William Shakespeare’s “Measure for Measure”: A Retelling in Prose — Act 2, Scene 2

— 2.2 —

In a room in the courthouse, the Provost asked a servant where Angelo was.

The servant replied, “He’s hearing a case; he will come here immediately after I tell him that you are here.”

“Good. Please tell him I am here.”

The servant departed to carry out his errand.

The Provost said to himself, “I will find out what Angelo wants to do; maybe he will relent and not sentence Claudio to death. Claudio has offended only as if he were in a dream! This is no true offense — and certainly not one that ought to be punished by death. All social classes and all ages have been guilty of committing this vice! Why should Claudio die because he committed it!”

Angelo entered the room and asked, “What’s the matter, Provost?”

“Is it your will that Claudio shall die tomorrow?”

“Didn’t I tell you that it is?” Angelo replied. “Haven’t you received the order for Claudio’s execution? Why are you asking me about Claudio’s execution again?”

“I am asking in case I obey the order too quickly,” the Provost said. “With your permission, let me tell you that I have seen the time when, after an execution, the judge has regretted pronouncing the death sentence.”

“Ha!” Angelo said scornfully. “Let me worry about that. Do your job, or quit. If you quit, we can easily find someone to take your place.”

“I beg your honor’s pardon,” the Provost said, adding, “What shall be done, sir, with the mourning and groaning Juliet, whom Claudio got pregnant. She is very close to her hour of giving birth.”

“Take her to some place fitter for giving birth,” Angelo said, “and do it quickly.”

The servant returned and said, “The sister of the man who is condemned to die tomorrow is here and wishes to speak to you.”

“Does Claudio have a sister?” Angelo asked.

The Provost answered, “Yes, my good lord; she is a very virtuous maiden. Soon she shall join a sisterhood and be a nun, if she has not done so already.”

Angelo said, “Well, bring her here.”

The servant left the room.

Angelo said to the Provost, “See that the fornicatress Juliet is moved. Let her have the necessities she requires, but don’t give her anything lavish. You shall receive an order authorizing you to do this.”

Isabella and Lucio entered the room.

“May God save your honor!” the Provost said.

He started to leave the room, but Angelo told him, “Stay here a little while.”

To Isabella he said, “You are welcome here. What do you want?”

“I am a woeful suitor to your honor,” Isabella said. “Please, your honor, listen to me. I want to ask you to do something.”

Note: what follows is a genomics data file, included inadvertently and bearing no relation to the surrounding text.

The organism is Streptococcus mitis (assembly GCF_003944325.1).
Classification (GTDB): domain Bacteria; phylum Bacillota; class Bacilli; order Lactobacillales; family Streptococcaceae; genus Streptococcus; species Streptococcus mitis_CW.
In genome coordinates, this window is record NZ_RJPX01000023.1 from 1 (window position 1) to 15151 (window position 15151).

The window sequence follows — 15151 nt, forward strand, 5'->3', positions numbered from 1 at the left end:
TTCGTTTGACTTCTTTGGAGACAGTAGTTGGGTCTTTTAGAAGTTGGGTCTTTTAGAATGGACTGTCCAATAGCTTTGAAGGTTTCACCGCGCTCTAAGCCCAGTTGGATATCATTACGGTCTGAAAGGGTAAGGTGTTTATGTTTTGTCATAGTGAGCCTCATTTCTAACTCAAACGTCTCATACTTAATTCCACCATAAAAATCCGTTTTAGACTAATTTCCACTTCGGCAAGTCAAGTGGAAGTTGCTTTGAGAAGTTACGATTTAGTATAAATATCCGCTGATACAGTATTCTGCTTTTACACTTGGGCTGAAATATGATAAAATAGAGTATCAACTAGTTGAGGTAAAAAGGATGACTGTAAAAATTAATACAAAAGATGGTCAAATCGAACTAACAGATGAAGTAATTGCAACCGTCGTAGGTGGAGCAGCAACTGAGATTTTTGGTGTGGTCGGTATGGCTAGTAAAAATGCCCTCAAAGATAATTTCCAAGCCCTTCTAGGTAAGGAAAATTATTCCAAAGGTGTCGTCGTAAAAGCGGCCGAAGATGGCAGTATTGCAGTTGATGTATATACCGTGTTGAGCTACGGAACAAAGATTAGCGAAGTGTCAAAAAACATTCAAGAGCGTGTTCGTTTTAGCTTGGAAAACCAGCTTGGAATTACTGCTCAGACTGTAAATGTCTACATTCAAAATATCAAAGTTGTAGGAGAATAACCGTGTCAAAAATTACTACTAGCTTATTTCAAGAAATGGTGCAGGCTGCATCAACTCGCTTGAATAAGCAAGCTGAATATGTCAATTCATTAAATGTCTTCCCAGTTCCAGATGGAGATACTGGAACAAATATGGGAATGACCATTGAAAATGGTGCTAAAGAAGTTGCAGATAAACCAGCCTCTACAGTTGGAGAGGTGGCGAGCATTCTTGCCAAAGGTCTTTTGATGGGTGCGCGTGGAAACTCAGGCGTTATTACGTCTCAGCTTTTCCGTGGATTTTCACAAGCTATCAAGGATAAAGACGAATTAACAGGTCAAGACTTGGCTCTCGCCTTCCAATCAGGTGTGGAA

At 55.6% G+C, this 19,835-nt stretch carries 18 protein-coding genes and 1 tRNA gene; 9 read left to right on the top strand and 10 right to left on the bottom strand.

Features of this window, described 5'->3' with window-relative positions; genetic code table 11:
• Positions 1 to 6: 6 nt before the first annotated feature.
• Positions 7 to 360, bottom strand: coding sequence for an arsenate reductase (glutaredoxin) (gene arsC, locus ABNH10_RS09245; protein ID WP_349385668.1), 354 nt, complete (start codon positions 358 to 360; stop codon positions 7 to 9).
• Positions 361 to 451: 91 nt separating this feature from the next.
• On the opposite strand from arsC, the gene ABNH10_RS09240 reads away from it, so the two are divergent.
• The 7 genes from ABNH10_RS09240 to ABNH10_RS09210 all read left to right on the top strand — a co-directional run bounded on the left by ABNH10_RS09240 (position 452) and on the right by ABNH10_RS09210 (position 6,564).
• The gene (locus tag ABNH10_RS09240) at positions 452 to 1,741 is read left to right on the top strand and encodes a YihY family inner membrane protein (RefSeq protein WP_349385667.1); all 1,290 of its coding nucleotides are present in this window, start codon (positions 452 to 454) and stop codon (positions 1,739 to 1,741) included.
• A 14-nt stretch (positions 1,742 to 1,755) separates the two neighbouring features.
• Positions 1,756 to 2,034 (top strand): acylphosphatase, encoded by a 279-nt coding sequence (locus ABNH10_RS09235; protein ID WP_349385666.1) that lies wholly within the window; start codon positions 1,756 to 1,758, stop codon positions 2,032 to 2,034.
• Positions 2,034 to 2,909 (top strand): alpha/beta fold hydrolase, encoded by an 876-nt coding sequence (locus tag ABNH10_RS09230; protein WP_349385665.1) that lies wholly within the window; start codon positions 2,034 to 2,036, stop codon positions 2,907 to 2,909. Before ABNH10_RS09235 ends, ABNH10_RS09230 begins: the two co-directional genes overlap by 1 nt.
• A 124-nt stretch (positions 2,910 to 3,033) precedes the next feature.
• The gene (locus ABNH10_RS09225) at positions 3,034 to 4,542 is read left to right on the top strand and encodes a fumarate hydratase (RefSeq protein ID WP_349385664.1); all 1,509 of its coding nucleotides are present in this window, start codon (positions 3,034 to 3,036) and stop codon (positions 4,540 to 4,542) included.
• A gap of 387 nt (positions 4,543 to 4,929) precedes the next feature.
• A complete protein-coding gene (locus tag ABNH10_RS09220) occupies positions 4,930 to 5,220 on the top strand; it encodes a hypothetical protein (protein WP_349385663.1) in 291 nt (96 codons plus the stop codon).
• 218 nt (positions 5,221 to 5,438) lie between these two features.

“Well, what is your suit to me?”

“There is a vice that I do most abhor,” Isabella said. “I most desire that this vice should meet the blow of justice. I would prefer to not plead for leniency for a person who has committed this vice, but I must do so. What I prefer to do and prefer not to do are at war.”

“What are you speaking about?” Angelo asked.

“I have a brother who is condemned to die,” Isabella said. “I beg you, let my brother’s vice be condemned, and not my brother.”

The Provost thought, Please, Heaven, give Isabella the ability to persuade Angelo to be lenient.

“Condemn the vice and not the person who committed the vice?” Angelo replied. “Why, every vice is condemned even before it is committed. I would only be pretending to do my duty if I were to condemn the vices and record them when they are committed and yet let the person who committed the vice go free.”

“Oh, the law is just but severe!” Isabella said. “I had a brother, then. I have no brother now because he is condemned to die. May Heaven keep and preserve your honor!”

Lucio whispered to Isabella, “Don’t give up so easily. Plead with him some more. Beg him. Kneel down before him, and grab and hang upon his judicial robe. You are too cold; if you should need a pin, you could not with a tamer tongue ask for it. Put some emotion in your voice! Plead with him, I say!”

“Does he have to die?” Isabella asked.

“Yes, maiden,” Angelo said. “Nothing else can happen.”

“I think that something else can happen,” Isabella said. “I think that you might pardon him. If you were to pardon him, neither Heaven nor humans would grieve because of your mercy.”

“I will not pardon him.”

“Could you, if you wanted to?”

“Whatever I will not do, that I cannot do.”

“But it is possible for you to do it, and if you did it, you would do the world no wrong,” Isabella said. “Wouldn’t you pardon him if your heart were touched with the compassion for him that I feel?”

“He has been sentenced; it is too late,” Angelo replied.

Lucio whispered to Isabella, “You are too cold. You aren’t showing enough emotion.”

“Too late?” Isabella said. “Why, no, it is not too late. I, after I speak a word, may call it back again. I can change my mind.

“Believe this: No insignia that pertains to great ones — not the King’s crown, nor the sword of justice that is given to mayors and governors, nor the marshal’s truncheon, nor the judge’s robe — become them with one half as good a grace as mercy does.